The money at stake in the tax break fight

Catchy 'toon' navigates the tax highway
Catchy 'toon' navigates the tax highway

The House passed a bill Wednesday evening that would retroactively extend for one year a slew of tax breaks that expired at the end of 2013. Their estimated cost: $42 billion.

Put that next to Uncle Sam's $3.65 trillion annual budget, and it's not exactly a back breaker. Nor is it a huge chunk of the more than $1 trillion in tax breaks taken annually by individuals and businesses.

But it's real money nonetheless, and it's the kind of money Congress has been spending every year or two when it renews virtually the same "temporary" tax breaks over and over.

That they often renew them at the last minute -- and can only agree to do so for the year that just passed -- is nothing to be proud of.

"[T]hat we are only addressing [the tax extenders] now is extremely damaging to businesses and families that need to plan and make investments," said Maya MacGuineas, president of the Committee for a Responsible Federal Budget.

Lawmakers' "we'll get to it someday" approach to tax policy also means they don't seriously debate which tax breaks make sense economically and which are just special-interest giveaways.

"The best option would be for Congress to decide which provisions are worth making permanent and pay for them by cutting unproductive tax expenditures," Tax Policy Center director Len Burman wrote in a blog post.

Maybe next year. Or the year after that. Or ...

In the meantime, here are the 5 biggest tax extenders in the House bill, the cost of which would not be offset by other tax increases or spending cuts.

Research and development credit: $7.6 billion. This credit subsidizes companies' research in the development of products and technologies.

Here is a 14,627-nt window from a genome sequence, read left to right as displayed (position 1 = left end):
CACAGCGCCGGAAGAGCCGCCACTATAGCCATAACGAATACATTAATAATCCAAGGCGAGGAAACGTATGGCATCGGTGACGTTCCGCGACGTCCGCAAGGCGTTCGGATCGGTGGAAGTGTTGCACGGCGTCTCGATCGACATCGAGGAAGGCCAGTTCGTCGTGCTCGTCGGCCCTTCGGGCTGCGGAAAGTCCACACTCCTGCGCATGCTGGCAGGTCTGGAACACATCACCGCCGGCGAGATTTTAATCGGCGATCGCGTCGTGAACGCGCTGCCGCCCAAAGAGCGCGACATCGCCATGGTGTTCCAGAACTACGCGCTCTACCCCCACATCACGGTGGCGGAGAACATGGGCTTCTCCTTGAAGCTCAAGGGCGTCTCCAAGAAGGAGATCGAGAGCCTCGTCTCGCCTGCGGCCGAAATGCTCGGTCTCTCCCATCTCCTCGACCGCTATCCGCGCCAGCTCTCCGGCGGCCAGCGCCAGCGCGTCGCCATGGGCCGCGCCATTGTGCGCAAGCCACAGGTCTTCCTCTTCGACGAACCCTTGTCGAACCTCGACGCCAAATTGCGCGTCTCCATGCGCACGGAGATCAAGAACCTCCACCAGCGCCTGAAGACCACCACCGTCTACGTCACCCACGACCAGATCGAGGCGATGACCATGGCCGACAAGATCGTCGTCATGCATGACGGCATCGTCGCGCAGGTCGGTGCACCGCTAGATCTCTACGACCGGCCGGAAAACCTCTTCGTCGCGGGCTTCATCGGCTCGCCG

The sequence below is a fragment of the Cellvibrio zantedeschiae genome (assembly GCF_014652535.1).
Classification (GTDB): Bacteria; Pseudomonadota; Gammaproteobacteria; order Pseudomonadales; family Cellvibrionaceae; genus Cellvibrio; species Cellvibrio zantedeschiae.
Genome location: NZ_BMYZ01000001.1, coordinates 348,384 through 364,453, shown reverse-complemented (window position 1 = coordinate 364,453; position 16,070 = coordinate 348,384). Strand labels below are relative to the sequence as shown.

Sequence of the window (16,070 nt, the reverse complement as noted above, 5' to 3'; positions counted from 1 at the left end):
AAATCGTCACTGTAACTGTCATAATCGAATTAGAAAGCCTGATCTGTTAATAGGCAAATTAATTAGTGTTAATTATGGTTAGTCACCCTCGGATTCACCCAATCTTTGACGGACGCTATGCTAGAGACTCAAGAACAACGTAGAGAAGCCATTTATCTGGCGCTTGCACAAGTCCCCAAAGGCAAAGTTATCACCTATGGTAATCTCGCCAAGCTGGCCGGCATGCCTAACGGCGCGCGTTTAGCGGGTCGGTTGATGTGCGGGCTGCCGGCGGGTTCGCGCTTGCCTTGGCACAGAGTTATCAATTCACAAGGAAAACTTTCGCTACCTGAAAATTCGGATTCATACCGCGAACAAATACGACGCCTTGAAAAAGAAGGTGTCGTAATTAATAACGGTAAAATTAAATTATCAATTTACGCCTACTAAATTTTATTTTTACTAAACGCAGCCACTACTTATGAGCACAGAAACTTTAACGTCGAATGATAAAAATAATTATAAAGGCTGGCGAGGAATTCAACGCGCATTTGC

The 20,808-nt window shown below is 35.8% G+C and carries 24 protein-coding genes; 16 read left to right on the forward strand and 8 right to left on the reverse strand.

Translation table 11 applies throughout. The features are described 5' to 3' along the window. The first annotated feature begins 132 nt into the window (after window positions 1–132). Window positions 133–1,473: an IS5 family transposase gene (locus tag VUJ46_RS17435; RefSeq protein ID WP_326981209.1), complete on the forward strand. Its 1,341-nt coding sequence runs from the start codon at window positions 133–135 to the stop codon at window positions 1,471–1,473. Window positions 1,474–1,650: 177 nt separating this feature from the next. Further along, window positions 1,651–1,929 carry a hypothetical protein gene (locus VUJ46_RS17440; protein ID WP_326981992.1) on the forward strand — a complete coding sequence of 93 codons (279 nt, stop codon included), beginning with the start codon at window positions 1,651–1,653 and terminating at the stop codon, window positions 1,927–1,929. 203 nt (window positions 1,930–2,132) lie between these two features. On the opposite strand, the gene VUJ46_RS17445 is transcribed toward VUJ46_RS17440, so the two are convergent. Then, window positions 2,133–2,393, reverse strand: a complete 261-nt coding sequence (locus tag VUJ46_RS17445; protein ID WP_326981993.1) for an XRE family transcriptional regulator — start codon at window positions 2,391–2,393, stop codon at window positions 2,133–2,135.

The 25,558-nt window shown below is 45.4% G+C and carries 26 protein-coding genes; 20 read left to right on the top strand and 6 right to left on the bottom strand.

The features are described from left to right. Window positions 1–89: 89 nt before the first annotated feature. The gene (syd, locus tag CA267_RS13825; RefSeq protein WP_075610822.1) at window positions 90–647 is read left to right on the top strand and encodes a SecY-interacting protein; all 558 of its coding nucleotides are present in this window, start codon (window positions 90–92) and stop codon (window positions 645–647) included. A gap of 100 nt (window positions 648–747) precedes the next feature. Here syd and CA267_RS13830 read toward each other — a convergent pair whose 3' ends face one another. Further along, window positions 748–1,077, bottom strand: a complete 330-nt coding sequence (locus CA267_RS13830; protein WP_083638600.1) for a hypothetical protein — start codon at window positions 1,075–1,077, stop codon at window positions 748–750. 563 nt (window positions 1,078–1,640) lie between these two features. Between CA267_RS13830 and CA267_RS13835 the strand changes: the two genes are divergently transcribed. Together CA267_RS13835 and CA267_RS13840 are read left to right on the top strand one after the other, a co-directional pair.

Wind production tax credit: $6.4 billion. This renewable energy credit goes to wind farm owners based on the amount of electricity they produce or the cost of their facilities.

Tax deferral for banks on interest and dividends earned abroad: $5.1 billion. This measure, known as the exception to "Subpart F" rules, lets financial institutions defer paying U.S. tax on interest and dividend income they earn abroad. They only have to pay that tax when the money is brought back to the United States.

Exclusion from income of mortgage debt that's been forgiven: $3.1 billion. When you sell your home for less than what you owe the bank or your home is foreclosed, the bank may agree to forgive the remaining debt you owe. But the IRS typically treats that forgiven debt as taxable income to you. This tax break would allow you to exclude it from your income.

State and local sales tax deduction: $3.1 billion. If you itemize your taxes, this measure would let you deduct the state sales taxes you've paid in lieu of state income taxes. This deduction is a boon for itemizers who live in Alaska, Florida, Nevada, South Dakota, Texas, Washington and Wyoming. Those are the states that don't impose an income tax but do have a general sales tax.

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